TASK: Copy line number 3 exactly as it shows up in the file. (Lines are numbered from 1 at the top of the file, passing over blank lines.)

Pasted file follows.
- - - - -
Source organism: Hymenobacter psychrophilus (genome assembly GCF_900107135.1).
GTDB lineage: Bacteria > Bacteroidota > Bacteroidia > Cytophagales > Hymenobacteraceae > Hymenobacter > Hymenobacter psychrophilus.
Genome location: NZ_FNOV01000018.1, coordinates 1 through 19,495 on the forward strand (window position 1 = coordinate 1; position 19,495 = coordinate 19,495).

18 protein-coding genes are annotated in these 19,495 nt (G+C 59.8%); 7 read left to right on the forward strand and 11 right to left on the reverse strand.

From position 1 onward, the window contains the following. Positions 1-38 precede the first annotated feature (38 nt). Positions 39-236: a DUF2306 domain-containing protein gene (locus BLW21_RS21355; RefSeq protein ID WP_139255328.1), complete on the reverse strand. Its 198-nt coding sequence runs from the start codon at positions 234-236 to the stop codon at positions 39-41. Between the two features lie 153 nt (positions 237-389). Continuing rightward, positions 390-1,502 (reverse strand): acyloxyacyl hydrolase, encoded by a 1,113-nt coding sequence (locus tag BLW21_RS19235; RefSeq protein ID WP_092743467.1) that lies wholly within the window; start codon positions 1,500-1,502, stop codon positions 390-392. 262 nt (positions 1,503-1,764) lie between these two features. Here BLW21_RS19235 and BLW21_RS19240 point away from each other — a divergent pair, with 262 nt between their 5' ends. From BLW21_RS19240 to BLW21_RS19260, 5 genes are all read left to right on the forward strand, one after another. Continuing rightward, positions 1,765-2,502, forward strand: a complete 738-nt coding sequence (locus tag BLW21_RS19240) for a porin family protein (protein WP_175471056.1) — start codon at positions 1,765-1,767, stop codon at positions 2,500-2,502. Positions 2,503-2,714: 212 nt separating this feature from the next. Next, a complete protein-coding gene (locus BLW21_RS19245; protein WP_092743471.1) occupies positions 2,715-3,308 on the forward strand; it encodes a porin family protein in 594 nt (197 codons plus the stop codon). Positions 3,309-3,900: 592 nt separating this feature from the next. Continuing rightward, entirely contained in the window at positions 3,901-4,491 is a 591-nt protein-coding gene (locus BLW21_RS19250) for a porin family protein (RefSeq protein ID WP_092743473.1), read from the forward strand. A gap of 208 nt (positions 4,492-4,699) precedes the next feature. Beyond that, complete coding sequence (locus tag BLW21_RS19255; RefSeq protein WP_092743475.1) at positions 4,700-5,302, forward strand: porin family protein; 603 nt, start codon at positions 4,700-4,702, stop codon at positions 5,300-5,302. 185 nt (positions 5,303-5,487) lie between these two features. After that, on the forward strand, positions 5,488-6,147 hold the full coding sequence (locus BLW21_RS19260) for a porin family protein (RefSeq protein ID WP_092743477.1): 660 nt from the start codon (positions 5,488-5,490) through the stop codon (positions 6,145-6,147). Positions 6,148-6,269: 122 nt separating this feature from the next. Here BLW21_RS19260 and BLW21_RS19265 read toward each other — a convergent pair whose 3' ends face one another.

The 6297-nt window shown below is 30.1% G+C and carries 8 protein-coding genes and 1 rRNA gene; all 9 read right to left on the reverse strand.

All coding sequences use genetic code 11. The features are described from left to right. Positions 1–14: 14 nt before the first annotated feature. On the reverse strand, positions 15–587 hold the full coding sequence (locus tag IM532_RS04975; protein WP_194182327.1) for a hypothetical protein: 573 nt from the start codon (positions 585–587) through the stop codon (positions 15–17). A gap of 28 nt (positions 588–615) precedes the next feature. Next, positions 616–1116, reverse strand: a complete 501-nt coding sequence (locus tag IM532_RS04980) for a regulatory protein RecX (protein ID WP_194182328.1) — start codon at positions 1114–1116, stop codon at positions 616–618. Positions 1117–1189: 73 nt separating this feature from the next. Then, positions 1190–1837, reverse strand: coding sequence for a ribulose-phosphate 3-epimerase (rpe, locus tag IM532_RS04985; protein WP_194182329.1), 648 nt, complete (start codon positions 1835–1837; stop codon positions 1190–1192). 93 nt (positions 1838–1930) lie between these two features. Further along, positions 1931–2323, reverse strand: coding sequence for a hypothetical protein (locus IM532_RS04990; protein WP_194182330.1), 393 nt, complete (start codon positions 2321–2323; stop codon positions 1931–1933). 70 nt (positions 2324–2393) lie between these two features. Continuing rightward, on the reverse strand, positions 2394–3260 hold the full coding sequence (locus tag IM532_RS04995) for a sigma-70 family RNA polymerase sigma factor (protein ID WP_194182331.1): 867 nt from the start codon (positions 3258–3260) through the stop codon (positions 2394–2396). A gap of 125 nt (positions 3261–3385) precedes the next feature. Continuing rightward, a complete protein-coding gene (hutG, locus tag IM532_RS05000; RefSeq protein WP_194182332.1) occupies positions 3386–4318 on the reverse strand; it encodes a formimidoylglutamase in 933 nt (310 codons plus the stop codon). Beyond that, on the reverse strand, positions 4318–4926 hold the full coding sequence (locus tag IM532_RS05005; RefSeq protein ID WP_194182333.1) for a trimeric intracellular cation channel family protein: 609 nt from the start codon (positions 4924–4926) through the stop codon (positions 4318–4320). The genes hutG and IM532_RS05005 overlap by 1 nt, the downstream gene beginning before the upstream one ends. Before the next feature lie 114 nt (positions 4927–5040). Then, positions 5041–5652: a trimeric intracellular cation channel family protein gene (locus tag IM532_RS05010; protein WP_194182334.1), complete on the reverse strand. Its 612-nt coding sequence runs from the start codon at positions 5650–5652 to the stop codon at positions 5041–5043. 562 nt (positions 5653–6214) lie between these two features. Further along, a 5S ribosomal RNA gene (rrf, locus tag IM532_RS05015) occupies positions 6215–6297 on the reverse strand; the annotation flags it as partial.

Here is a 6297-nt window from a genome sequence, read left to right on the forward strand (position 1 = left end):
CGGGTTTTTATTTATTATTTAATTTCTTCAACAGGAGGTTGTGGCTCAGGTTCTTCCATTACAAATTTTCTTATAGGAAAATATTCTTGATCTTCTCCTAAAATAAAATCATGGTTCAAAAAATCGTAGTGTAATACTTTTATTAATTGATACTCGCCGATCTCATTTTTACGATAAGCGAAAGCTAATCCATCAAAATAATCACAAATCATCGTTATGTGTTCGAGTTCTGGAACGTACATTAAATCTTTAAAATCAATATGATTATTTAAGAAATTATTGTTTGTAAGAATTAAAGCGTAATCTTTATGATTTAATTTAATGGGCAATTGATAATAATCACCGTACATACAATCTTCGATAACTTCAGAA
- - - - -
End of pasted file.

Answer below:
Genome location: NZ_FNOV01000018.1, coordinates 1 through 19,495 on the forward strand (window position 1 = coordinate 1; position 19,495 = coordinate 19,495).